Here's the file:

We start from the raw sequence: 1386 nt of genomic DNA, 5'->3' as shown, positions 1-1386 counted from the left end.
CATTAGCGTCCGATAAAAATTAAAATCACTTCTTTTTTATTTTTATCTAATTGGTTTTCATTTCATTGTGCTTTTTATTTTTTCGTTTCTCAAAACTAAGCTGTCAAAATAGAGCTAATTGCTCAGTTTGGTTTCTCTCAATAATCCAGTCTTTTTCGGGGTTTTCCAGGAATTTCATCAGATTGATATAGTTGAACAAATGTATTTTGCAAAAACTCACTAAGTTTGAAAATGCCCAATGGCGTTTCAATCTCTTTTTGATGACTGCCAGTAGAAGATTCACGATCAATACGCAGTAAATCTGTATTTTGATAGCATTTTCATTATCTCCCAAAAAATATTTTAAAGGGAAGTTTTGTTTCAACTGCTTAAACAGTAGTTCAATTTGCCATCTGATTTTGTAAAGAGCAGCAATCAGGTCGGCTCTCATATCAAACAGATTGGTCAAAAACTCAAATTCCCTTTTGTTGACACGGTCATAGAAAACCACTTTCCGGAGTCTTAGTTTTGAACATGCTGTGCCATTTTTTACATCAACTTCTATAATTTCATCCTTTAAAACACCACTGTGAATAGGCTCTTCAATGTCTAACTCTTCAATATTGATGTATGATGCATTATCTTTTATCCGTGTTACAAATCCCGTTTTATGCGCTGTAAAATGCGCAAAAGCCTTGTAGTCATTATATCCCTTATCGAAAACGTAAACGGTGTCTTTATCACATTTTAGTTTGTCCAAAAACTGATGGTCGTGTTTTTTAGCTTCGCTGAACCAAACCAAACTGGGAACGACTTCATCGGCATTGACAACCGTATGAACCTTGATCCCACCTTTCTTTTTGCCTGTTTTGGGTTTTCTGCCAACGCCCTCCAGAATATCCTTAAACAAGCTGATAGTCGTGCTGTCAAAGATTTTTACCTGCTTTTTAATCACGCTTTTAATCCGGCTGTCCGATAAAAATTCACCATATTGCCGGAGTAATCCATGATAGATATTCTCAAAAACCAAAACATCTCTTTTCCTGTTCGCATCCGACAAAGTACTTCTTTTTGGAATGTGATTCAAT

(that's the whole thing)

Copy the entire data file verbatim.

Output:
We start from the raw sequence: 1386 nt of genomic DNA, 5'->3' as shown, positions 1-1386 counted from the left end.
CATTAGCGTCCGATAAAAATTAAAATCACTTCTTTTTTATTTTTATCTAATTGGTTTTCATTTCATTGTGCTTTTTATTTTTTCGTTTCTCAAAACTAAGCTGTCAAAATAGAGCTAATTGCTCAGTTTGGTTTCTCTCAATAATCCAGTCTTTTTCGGGGTTTTCCAGGAATTTCATCAGATTGATATAGTTGAACAAATGTATTTTGCAAAAACTCACTAAGTTTGAAAATGCCCAATGGCGTTTCAATCTCTTTTTGATGACTGCCAGTAGAAGATTCACGATCAATACGCAGTAAATCTGTATTTTGATAGCATTTTCATTATCTCCCAAAAAATATTTTAAAGGGAAGTTTTGTTTCAACTGCTTAAACAGTAGTTCAATTTGCCATCTGATTTTGTAAAGAGCAGCAATCAGGTCGGCTCTCATATCAAACAGATTGGTCAAAAACTCAAATTCCCTTTTGTTGACACGGTCATAGAAAACCACTTTCCGGAGTCTTAGTTTTGAACATGCTGTGCCATTTTTTACATCAACTTCTATAATTTCATCCTTTAAAACACCACTGTGAATAGGCTCTTCAATGTCTAACTCTTCAATATTGATGTATGATGCATTATCTTTTATCCGTGTTACAAATCCCGTTTTATGCGCTGTAAAATGCGCAAAAGCCTTGTAGTCATTATATCCCTTATCGAAAACGTAAACGGTGTCTTTATCACATTTTAGTTTGTCCAAAAACTGATGGTCGTGTTTTTTAGCTTCGCTGAACCAAACCAAACTGGGAACGACTTCATCGGCATTGACAACCGTATGAACCTTGATCCCACCTTTCTTTTTGCCTGTTTTGGGTTTTCTGCCAACGCCCTCCAGAATATCCTTAAACAAGCTGATAGTCGTGCTGTCAAAGATTTTTACCTGCTTTTTAATCACGCTTTTAATCCGGCTGTCCGATAAAAATTCACCATATTGCCGGAGTAATCCATGATAGATATTCTCAAAAACCAAAACATCTCTTTTCCTGTTCGCATCCGACAAAGTACTTCTTTTTGGAATGTGATTCAAT